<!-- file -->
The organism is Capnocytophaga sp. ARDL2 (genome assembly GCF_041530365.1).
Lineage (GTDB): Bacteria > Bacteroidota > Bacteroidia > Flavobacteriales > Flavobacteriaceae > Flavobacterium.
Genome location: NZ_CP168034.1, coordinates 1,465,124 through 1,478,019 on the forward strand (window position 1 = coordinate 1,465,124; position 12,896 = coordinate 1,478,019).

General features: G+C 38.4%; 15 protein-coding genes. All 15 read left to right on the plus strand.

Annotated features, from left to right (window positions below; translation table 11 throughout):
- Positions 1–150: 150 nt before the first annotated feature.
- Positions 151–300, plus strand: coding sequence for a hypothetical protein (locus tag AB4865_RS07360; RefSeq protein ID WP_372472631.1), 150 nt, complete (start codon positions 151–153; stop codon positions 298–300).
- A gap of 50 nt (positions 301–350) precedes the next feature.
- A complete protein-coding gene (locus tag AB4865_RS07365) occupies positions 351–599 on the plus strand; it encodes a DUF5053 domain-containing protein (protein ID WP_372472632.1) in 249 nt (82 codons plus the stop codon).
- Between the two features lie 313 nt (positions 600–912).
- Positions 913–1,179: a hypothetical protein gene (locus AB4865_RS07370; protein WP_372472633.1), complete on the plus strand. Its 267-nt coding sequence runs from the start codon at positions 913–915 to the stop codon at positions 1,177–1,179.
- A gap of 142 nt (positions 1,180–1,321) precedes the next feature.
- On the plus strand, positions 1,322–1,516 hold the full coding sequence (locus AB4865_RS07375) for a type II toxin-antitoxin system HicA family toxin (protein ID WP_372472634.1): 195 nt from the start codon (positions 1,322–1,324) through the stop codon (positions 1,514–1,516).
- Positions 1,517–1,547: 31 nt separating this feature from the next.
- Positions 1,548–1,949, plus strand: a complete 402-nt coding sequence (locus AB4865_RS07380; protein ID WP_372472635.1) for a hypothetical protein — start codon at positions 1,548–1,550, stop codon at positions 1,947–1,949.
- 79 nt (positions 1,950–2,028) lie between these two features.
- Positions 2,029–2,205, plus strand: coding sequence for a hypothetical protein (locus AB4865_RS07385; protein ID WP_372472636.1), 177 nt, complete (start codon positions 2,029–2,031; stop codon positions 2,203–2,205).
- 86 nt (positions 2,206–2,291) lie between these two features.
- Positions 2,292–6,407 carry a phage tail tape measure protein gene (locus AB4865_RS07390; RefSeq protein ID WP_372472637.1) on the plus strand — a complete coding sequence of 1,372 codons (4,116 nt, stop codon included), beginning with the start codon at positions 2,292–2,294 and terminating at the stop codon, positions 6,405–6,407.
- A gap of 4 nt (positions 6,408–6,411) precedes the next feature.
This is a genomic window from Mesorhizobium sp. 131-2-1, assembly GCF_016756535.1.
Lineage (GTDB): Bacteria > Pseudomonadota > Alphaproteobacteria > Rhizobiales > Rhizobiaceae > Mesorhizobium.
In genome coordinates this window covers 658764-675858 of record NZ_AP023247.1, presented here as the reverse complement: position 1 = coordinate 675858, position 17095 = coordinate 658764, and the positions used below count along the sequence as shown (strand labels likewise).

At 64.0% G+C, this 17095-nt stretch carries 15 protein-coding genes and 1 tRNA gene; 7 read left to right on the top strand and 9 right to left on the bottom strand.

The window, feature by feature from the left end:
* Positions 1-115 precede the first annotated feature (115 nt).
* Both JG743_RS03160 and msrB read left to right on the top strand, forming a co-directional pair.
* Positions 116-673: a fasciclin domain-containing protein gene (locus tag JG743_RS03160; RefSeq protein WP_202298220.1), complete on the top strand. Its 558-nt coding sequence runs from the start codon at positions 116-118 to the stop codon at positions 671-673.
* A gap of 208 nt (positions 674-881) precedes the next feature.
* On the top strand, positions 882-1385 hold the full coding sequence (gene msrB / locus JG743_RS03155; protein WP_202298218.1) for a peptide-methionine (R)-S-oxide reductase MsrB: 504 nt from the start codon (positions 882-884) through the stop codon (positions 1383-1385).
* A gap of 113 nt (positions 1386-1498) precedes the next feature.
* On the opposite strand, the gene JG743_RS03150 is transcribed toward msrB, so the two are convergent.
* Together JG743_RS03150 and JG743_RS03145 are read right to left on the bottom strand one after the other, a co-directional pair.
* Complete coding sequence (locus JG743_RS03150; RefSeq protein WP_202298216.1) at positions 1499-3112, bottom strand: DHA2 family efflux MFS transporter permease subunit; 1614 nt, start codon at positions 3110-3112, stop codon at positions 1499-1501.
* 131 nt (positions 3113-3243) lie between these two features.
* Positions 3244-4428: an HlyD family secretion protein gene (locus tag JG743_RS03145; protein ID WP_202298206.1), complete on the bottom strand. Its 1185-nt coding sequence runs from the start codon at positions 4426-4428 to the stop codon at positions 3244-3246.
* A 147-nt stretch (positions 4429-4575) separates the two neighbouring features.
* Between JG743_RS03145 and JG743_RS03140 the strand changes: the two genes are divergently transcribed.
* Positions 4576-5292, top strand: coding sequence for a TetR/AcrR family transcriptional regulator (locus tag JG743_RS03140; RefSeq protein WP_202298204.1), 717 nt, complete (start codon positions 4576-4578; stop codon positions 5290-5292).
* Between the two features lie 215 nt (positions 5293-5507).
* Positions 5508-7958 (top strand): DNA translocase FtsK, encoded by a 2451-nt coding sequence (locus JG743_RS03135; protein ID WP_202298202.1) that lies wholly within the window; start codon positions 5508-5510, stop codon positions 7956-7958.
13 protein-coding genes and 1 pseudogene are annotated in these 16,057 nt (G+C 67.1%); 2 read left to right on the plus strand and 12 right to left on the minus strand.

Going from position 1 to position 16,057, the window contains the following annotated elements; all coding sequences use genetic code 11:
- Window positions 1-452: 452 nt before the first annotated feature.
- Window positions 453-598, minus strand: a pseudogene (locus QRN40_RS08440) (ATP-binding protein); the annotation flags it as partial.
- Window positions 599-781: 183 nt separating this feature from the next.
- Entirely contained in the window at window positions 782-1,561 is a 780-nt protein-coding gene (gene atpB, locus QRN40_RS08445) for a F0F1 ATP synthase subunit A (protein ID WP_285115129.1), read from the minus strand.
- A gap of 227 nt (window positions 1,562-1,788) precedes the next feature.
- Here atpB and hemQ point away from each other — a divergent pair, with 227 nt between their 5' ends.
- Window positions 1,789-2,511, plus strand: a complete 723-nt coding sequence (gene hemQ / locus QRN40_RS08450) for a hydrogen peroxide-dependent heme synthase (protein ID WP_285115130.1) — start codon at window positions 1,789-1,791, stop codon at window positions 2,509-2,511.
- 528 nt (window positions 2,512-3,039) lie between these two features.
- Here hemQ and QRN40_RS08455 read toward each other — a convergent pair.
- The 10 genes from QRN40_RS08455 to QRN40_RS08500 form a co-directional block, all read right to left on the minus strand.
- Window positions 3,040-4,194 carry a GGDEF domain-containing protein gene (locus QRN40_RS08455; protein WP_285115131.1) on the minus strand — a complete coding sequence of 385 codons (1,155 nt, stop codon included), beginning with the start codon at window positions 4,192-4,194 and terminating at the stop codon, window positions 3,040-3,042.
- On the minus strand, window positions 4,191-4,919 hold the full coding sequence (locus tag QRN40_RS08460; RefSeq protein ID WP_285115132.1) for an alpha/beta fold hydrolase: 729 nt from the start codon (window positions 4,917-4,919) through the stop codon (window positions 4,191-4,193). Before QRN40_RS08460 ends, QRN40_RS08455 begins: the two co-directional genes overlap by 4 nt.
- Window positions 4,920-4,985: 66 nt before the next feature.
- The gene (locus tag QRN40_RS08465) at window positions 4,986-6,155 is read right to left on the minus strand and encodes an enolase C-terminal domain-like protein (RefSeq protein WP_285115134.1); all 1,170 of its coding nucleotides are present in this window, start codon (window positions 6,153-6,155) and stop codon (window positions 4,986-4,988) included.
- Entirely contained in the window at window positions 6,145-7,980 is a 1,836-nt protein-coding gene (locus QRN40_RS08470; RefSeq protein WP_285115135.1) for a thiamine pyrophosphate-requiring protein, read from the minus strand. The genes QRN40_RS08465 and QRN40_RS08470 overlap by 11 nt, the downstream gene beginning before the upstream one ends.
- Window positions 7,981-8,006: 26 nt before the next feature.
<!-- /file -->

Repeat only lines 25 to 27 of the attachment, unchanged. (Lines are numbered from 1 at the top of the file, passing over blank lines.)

The window, feature by feature from the left end:
* Positions 1-115 precede the first annotated feature (115 nt).
* Both JG743_RS03160 and msrB read left to right on the top strand, forming a co-directional pair.